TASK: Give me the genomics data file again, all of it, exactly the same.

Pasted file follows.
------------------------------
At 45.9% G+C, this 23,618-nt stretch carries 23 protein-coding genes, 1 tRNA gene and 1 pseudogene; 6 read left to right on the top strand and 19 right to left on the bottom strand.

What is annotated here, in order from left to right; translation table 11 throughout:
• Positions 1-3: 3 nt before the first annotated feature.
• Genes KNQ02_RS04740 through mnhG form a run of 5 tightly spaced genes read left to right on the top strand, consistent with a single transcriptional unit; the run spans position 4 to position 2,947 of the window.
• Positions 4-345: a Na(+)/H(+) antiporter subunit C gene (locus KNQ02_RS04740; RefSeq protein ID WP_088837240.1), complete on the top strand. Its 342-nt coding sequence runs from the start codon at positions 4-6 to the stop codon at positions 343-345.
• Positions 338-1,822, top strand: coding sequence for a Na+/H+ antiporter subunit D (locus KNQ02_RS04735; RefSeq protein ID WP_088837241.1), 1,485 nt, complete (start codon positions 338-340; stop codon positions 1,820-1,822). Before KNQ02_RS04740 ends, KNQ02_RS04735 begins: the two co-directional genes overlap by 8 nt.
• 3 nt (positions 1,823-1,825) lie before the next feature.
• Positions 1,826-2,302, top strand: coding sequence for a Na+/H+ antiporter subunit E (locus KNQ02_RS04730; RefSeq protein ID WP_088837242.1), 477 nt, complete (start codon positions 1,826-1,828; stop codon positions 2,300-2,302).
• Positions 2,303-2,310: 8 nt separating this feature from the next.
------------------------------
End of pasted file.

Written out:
At 45.9% G+C, this 23,618-nt stretch carries 23 protein-coding genes, 1 tRNA gene and 1 pseudogene; 6 read left to right on the top strand and 19 right to left on the bottom strand.

What is annotated here, in order from left to right; translation table 11 throughout:
• Positions 1-3: 3 nt before the first annotated feature.
• Genes KNQ02_RS04740 through mnhG form a run of 5 tightly spaced genes read left to right on the top strand, consistent with a single transcriptional unit; the run spans position 4 to position 2,947 of the window.
• Positions 4-345: a Na(+)/H(+) antiporter subunit C gene (locus KNQ02_RS04740; RefSeq protein ID WP_088837240.1), complete on the top strand. Its 342-nt coding sequence runs from the start codon at positions 4-6 to the stop codon at positions 343-345.
• Positions 338-1,822, top strand: coding sequence for a Na+/H+ antiporter subunit D (locus KNQ02_RS04735; RefSeq protein ID WP_088837241.1), 1,485 nt, complete (start codon positions 338-340; stop codon positions 1,820-1,822). Before KNQ02_RS04740 ends, KNQ02_RS04735 begins: the two co-directional genes overlap by 8 nt.
• 3 nt (positions 1,823-1,825) lie before the next feature.
• Positions 1,826-2,302, top strand: coding sequence for a Na+/H+ antiporter subunit E (locus KNQ02_RS04730; RefSeq protein ID WP_088837242.1), 477 nt, complete (start codon positions 1,826-1,828; stop codon positions 2,300-2,302).
• Positions 2,303-2,310: 8 nt separating this feature from the next.